This one’s a bit of a cheat. Hell, it’s a lot of a cheat, because we’re not here talking about something that, suddenly, strikes you as being not entirely what it seems on the surface, because ‘Pictures of  Lily’ has always been what it seems on the surface, and those lyrics have never been what you would call seemingly innocent.

Still, I’m sure it must have fooled some people at the time it came out, and it must have fooled the BBC – which has always been more than a bit naive when it comes to pop lyrics: how on Earth did ‘Walk on the Wild Side’ get through? – otherwise it would never have gotten on the air in the first place.

“I used to wake up in the morning/I used to feel so bad” sings Daltrey, introducing the topic in an initially innocuous fashion. “I got so sick of having sleepless nights” he complains. What ails the poor lad? Is he in need of Alka Seltzer to settle an upset stomach? Should he try a feather pillow in place of a flock? What can dear old Dad do to help his unfortunate child cope with this tricky attack of insomnia and, incidentally, just why are The Who singing a pop/rock song about insomnia in the first place?

But this is not a song about a medical disorder, although the world is pop is full of songs about lovestruck fellows unable to sleep because their baby don’t love them any more. No, wise old Pop immediately diagnoses both disease and cure. Dad sticks something on the wall, and sonny boy is instantly cured. Just what is this miraculous remedy? (No, it’s not Medicinal Compound).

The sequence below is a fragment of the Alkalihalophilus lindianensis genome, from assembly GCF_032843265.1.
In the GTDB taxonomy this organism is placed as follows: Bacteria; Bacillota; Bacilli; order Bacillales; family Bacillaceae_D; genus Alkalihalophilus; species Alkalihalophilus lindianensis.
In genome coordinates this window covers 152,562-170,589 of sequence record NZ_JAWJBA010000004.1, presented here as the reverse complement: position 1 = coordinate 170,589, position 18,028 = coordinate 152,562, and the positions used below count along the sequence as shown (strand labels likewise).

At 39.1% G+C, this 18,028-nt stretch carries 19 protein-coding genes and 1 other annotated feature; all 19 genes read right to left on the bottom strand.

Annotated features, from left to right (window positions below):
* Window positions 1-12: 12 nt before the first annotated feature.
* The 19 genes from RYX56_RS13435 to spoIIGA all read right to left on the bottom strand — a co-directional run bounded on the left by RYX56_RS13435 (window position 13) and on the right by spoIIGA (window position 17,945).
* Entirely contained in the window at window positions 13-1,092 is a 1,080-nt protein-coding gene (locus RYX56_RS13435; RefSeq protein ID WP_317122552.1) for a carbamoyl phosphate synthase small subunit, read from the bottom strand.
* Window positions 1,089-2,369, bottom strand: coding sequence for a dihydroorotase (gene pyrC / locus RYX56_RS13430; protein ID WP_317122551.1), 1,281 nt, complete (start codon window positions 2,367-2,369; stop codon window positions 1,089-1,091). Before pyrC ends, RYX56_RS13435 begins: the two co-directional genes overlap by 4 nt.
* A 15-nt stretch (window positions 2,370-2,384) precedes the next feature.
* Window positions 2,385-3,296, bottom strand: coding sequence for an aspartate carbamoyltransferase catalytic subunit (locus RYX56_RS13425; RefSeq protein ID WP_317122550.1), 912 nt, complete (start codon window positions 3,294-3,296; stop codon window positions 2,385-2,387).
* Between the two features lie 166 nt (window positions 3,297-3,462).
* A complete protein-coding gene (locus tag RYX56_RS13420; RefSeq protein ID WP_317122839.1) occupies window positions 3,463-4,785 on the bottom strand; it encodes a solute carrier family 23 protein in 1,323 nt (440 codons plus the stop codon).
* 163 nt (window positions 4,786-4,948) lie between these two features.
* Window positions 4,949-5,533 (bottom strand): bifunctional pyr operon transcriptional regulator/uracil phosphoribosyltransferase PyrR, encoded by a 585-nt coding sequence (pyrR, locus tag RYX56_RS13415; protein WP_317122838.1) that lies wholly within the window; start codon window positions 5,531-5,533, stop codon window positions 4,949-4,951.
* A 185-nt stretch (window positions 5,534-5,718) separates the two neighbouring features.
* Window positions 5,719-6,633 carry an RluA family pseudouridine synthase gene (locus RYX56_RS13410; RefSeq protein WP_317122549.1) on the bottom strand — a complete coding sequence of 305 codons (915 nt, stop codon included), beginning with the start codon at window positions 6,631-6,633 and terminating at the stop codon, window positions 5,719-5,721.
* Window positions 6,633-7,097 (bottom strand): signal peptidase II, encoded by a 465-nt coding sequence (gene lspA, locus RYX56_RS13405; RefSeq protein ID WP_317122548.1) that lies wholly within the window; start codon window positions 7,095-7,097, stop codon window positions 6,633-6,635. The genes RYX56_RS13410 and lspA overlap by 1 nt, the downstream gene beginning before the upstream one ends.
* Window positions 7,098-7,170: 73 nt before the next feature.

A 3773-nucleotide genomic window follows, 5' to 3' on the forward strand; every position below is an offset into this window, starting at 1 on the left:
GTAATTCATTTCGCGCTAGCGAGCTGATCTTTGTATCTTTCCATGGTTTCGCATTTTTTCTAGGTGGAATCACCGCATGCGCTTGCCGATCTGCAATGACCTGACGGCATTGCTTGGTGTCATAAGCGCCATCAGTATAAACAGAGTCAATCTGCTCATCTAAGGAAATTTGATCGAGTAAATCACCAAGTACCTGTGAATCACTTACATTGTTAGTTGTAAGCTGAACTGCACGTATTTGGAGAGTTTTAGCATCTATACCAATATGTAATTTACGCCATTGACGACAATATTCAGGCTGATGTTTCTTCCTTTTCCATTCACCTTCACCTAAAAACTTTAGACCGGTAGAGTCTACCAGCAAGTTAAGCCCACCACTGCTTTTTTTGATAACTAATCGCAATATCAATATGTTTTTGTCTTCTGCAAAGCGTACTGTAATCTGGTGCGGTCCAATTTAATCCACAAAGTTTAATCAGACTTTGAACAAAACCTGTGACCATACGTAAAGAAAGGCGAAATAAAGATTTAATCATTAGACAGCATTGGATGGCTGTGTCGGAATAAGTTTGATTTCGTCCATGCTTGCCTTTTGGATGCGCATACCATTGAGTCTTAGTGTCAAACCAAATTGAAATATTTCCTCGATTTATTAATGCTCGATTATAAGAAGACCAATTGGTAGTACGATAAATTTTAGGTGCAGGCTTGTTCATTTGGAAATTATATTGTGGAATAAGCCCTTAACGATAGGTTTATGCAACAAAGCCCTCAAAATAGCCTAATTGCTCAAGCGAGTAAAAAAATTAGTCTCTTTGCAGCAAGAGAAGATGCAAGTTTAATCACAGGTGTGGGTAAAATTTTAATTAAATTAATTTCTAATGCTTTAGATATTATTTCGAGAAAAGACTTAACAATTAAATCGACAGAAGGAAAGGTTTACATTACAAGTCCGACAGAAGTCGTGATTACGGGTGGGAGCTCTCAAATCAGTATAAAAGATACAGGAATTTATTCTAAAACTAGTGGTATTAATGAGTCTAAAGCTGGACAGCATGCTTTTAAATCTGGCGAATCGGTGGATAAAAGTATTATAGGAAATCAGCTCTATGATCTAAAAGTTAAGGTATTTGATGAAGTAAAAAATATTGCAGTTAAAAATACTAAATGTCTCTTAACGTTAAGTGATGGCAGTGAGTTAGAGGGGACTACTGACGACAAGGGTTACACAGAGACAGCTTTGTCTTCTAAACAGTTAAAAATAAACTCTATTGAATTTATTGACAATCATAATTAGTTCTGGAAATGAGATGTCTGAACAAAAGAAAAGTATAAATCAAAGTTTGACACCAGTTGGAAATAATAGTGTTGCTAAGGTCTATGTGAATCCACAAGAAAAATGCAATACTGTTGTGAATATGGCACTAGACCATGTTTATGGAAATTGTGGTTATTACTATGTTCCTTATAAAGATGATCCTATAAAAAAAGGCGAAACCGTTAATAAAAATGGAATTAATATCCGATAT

They are, in fact, the titular Pictures of Lily. They make the lad’s life so wonderful, they help him sleep at night, they solve his childhood problems, and, best of all, they make him feel alright. And how do these undescribed photos perform this tremendous feat? They make his nights not “quite so lonely”.

Can you guess what it’s all about yet? Because if you can’t, you’re really not trying. I apologise for being so brutal about it but what Daddy has done to relieve his firstborn’s nocturnal deficiencies is to provide him with at least quasi-pornographic photos so that he can wank himself to sleep. Yes, that is what it’s really about.

Unfortunately, these pictures of Lily end up causing more problems than they, er, relieve, since the poor semen-splattered kid only goes and falls in love with this lust object. Still, he is not without ambition because, despite his youth, the lad wants to meet this fully grown, no doubt fully developed lady, and this is where Townsend pulls his nasty little switch, because Lily is no longer with us, indeed she’s actually been dead since 1929, that is, thirty-seven years before her pictures came in so handy.

Which leads us to the inevitable, although unwelcome speculation about just how the lad is going to fare if his sexual drive has been so fundamentally linked to the styles, tastes, body-shapes and furtive porn of the mid-Twenties, or even earlier. Even though this song seems to be a single-entendre schoolboy gag, instead it contains hidden psychosexual depths, and would appear instead to be a tragedy. We shouldn’t laugh. And we really shouldn’t wonder just what those pictures of Lily really looked like.